For many in Northeast Wisconsin, it’s difficult to think of early August without picturing downtown Appleton’s Mile
Entering its eighth year in 2020, the annual festival offers 900 live music sets across 70 venues. Mile 7 this past August drew 90,000-plus visitors and delivered more than $4 million in economic impact. The event has become a highly anticipated highlight of the summer for residents of the Fox Cities and beyond.
When Dave Willems, principal and founder of Willems Marketing and co-founder of Mile of Music, first envisioned the concept of the festival, it was a relatively new idea. Even then, however, he had an inkling it would resonate with people.
“Realistically, I think we hit the timing just right for an event as large-scale yet as grassroots as Mile of Music,” he says. “It was clear to me that the community was ready to engage and support something new and different that was also quite big, and it felt like people in general were seeking something experiential that provided a deeper connection to simply make life more interesting.”
Willems says fostering a vibrant arts and culture scene is critical to the well-being of a community. Through the concerted efforts of many groups, including Mile of Music, support for arts and culture has grown in the past seven years, he says.
From Mile of Music’s $4 million economic impact to the expected $20 million impact from the Fox Cities Performing Arts Center’s 20-day run of “Hamilton,” embracing the arts pays big dividends. In fact, a U.S. Department of Commerce and National Endowment for the Arts study released in May found Wisconsin’s creative industries deliver a $9.7 billion annual economic impact and support more than 94,000 jobs statewide.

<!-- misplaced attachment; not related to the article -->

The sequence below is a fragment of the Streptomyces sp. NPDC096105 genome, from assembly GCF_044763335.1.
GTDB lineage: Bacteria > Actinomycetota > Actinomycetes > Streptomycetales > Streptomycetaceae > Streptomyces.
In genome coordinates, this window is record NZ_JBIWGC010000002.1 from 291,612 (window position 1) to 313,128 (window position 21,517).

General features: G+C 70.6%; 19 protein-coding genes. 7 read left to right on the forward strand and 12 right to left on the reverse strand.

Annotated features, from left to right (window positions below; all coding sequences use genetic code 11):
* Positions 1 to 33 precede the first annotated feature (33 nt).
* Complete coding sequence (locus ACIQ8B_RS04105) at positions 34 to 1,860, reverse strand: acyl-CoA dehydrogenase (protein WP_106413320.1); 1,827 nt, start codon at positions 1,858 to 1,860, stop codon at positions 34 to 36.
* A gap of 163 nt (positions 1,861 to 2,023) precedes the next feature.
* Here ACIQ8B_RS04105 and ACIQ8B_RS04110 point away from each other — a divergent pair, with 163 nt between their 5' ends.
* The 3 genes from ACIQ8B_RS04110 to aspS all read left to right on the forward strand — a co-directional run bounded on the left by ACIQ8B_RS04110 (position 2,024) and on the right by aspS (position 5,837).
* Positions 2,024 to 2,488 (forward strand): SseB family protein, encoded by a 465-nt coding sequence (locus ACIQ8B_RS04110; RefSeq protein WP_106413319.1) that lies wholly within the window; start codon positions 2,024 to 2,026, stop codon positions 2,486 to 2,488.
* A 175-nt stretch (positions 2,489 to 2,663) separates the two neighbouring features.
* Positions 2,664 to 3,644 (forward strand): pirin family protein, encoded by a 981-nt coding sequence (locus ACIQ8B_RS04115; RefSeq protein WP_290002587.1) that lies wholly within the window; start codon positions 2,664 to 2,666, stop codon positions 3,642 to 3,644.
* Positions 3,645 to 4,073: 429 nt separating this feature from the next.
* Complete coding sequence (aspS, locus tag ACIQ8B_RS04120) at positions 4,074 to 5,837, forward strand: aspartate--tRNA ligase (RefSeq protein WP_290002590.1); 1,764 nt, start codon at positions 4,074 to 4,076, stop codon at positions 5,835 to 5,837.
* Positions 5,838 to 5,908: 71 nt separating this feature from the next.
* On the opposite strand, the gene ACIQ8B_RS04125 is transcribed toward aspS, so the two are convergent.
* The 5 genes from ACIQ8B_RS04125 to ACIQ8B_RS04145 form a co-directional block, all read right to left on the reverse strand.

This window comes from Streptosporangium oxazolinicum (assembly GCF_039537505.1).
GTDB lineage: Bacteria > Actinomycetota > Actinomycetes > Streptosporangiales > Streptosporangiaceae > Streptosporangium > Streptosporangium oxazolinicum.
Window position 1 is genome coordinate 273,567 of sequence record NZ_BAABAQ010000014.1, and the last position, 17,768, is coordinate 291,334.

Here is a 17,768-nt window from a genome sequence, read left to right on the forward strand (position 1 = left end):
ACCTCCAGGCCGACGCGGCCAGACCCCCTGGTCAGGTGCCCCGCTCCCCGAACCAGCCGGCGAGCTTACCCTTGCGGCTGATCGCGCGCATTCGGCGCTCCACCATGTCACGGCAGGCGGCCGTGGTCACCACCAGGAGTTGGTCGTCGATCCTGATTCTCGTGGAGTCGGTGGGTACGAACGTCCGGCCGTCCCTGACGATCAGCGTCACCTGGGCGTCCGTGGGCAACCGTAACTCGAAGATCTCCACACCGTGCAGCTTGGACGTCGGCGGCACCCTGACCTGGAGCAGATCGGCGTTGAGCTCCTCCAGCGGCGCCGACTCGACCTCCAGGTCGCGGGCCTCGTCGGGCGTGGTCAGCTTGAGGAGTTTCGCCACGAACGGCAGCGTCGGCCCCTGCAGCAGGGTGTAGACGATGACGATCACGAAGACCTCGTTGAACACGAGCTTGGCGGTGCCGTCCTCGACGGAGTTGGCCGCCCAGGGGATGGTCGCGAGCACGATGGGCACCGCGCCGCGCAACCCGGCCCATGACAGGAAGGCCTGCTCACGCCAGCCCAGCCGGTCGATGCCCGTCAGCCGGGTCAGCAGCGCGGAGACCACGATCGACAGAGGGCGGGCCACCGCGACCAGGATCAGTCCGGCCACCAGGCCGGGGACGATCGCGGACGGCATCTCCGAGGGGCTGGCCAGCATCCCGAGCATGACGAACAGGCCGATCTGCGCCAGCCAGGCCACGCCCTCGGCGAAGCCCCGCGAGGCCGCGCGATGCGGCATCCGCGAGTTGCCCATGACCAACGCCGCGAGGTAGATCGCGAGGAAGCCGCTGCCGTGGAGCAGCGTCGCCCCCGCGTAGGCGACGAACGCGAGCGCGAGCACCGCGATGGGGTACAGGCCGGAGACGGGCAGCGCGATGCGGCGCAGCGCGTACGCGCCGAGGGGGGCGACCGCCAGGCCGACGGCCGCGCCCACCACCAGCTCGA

While the arts offer undeniable economic benefits, they also provide intangible advantages. From embracing public art to investing in arts projects, many communities are increasing their efforts to support the local culture scene.
De Pere has established itself as a leader on that front. Construction is slated to get underway next year on the Mulva Cultural Center. Located in downtown De Pere on the east side of the Fox River, the $50 million, 60,000-square-foot center will feature exhibit and performance spaces as well as an open-air atrium, classrooms, an outdoor terrace and a veterans’ memorial.
De Pere natives and philanthropists Jim and Miriam Mulva are financing the design, construction and operations of the center through personal donations and grants from the Mulva Family Foundation, managed by the De Pere Cultural Foundation.
“By bringing these vibrant, cultural experiences to Northeast Wisconsin, we have a golden opportunity to engage, inspire and transform our community as well as the visitors to our community — today, tomorrow and for generations to come,” Miriam Mulva said in a release announcing the project. “Further, we expect this to be a catalyst for further economic development for De Pere.”
Bridget Krage O’Connor, spokesperson for the Mulva Cultural Center board, says the center is aimed at sharing De Pere with more of the world and providing outstanding experiences for the community’s residents.
“Where this art and cultural center will be is really, truly at the heart of De Pere and allows an opportunity for the city to leverage that cultural center and further advance what they’re referring to as a cultural district in De Pere,” she says.
The center will focus on traveling exhibits such as “Body Works” or Downton Abbey and will provide many educational opportunities, says Kim Flom, director of planning and economic development for the City of De Pere.
The cultural center is but one — albeit large — way De Pere is investing in the arts. As the city underwent planning initiatives and developed strategic branding and vision, the arts began to emerge as a clear focus.
The city conducted surveys and held open houses, and Flom says she was surprised and pleased to see the huge amount of public engagement. City leaders learned residents were happy with De Pere overall, but many talked about the importance of arts and culture.